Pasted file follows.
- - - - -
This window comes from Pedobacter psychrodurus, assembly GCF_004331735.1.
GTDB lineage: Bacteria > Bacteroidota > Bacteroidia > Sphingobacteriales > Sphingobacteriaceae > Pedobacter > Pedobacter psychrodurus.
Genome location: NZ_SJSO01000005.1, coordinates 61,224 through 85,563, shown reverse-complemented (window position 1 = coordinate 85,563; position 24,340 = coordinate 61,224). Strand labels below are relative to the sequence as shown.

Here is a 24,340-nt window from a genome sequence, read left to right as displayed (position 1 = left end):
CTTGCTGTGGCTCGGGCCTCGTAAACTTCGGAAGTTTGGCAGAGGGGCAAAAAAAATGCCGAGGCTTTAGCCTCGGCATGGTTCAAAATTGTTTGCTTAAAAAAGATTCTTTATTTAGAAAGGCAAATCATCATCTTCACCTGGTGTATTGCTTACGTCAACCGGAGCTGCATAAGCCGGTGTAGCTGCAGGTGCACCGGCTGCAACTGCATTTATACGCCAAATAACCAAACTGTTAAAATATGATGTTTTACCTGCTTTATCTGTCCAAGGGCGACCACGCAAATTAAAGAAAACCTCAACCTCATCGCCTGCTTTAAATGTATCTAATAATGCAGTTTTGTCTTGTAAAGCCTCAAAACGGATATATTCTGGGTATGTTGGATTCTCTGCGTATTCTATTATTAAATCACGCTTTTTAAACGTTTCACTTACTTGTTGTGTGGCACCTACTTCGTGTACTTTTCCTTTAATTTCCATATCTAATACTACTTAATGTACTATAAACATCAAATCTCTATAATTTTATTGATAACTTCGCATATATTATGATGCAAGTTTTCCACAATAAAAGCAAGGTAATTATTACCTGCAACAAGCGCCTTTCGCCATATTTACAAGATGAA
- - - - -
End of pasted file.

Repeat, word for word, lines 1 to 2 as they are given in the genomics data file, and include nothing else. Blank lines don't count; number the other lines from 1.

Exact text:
This window comes from Pedobacter psychrodurus, assembly GCF_004331735.1.
GTDB lineage: Bacteria > Bacteroidota > Bacteroidia > Sphingobacteriales > Sphingobacteriaceae > Pedobacter > Pedobacter psychrodurus.